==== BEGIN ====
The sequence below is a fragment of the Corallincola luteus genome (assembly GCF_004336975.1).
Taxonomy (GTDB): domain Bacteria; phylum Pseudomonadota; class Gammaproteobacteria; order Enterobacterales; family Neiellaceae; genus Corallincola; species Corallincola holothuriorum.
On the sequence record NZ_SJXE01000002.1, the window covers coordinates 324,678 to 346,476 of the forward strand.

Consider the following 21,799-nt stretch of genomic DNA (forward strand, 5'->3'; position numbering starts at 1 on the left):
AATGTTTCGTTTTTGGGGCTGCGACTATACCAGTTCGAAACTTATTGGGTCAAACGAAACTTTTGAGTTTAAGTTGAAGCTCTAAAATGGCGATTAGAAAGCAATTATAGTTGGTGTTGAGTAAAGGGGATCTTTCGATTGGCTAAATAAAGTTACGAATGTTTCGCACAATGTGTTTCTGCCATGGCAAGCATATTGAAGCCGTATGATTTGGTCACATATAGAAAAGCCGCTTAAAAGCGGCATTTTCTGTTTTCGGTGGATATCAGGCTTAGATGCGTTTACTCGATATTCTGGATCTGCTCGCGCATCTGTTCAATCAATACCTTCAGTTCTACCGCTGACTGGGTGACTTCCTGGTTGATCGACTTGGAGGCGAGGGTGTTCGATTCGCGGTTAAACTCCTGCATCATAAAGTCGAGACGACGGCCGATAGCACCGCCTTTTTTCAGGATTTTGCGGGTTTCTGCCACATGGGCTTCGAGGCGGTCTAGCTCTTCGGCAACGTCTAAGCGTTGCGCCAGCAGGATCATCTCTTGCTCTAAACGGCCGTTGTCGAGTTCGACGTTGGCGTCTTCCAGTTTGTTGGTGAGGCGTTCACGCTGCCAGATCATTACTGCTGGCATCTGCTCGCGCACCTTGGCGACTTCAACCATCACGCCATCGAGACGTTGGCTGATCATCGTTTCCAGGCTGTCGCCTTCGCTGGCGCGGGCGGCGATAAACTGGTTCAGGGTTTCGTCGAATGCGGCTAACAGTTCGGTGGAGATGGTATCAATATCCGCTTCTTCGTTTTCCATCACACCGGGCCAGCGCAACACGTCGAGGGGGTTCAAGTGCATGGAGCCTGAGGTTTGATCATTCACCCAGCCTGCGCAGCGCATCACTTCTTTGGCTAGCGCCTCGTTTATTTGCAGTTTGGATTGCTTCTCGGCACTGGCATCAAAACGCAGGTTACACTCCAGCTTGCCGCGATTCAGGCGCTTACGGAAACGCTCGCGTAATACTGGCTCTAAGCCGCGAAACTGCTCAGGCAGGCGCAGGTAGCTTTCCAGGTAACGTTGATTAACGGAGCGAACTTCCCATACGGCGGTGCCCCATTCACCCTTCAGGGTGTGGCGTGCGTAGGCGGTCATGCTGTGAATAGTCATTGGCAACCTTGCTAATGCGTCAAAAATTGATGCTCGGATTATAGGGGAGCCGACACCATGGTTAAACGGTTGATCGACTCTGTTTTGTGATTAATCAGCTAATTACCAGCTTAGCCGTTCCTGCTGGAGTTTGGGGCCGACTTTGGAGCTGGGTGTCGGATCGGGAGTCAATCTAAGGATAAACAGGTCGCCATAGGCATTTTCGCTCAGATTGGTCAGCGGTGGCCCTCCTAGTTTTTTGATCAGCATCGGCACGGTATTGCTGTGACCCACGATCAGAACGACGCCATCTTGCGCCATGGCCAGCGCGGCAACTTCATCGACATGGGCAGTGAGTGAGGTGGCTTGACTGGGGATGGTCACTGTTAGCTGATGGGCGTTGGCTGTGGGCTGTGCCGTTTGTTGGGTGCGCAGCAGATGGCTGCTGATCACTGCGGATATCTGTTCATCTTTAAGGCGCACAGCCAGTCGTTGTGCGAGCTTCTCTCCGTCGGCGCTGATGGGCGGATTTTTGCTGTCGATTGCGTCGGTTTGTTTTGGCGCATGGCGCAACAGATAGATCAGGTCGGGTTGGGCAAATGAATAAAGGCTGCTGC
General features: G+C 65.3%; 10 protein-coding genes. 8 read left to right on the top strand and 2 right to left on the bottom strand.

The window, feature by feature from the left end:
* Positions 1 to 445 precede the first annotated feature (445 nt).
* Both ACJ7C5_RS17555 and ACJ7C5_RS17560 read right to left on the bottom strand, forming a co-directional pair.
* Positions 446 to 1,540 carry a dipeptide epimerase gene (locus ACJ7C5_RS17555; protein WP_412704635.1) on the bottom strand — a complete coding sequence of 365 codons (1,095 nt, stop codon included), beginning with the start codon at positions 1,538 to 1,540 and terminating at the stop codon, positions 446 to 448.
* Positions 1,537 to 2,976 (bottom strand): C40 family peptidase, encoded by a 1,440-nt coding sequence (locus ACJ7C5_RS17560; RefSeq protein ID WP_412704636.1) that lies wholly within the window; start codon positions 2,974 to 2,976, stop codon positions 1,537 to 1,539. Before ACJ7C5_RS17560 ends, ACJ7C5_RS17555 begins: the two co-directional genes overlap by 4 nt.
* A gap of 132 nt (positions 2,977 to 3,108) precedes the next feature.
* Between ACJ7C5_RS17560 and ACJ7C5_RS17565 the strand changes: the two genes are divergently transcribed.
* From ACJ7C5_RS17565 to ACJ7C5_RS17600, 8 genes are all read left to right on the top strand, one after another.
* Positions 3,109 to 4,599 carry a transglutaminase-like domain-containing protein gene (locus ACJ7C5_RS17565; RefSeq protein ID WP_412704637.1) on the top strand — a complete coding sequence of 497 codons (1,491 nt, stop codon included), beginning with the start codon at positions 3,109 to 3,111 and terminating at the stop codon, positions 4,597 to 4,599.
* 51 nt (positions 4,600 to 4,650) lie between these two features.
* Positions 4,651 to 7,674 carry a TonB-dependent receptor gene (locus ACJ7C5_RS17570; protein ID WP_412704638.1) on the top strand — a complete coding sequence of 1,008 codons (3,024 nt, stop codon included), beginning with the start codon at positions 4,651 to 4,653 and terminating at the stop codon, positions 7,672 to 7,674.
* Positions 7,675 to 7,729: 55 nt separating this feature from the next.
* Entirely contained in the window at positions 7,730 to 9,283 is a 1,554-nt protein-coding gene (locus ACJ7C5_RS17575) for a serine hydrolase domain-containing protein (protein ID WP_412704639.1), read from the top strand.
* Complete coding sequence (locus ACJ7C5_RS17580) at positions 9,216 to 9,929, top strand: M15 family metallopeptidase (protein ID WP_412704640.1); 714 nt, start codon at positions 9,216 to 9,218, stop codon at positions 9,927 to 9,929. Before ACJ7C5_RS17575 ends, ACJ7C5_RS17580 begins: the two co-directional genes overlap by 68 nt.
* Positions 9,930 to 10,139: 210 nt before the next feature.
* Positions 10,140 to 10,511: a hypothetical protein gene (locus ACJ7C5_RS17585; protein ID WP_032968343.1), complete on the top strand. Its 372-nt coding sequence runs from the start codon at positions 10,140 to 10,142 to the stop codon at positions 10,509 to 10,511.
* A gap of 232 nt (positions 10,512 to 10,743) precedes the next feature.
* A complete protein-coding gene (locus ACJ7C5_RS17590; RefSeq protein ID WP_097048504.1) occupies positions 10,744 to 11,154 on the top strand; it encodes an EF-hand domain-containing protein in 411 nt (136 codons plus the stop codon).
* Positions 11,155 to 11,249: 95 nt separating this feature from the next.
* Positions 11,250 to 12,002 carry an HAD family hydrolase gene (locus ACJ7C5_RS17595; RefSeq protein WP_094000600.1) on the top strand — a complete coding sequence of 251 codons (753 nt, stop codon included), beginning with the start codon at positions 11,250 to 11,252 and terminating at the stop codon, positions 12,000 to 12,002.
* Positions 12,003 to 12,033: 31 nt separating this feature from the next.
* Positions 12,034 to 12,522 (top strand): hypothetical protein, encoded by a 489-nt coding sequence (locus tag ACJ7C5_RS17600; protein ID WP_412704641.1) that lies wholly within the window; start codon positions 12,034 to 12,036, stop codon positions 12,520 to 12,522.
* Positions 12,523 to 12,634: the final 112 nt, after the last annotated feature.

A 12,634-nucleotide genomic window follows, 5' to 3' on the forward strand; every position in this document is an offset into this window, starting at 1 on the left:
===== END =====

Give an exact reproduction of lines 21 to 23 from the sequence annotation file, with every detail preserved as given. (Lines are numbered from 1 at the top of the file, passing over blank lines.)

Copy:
* Positions 9,930 to 10,139: 210 nt before the next feature.
* Positions 10,140 to 10,511: a hypothetical protein gene (locus ACJ7C5_RS17585; protein ID WP_032968343.1), complete on the top strand. Its 372-nt coding sequence runs from the start codon at positions 10,140 to 10,142 to the stop codon at positions 10,509 to 10,511.
* A gap of 232 nt (positions 10,512 to 10,743) precedes the next feature.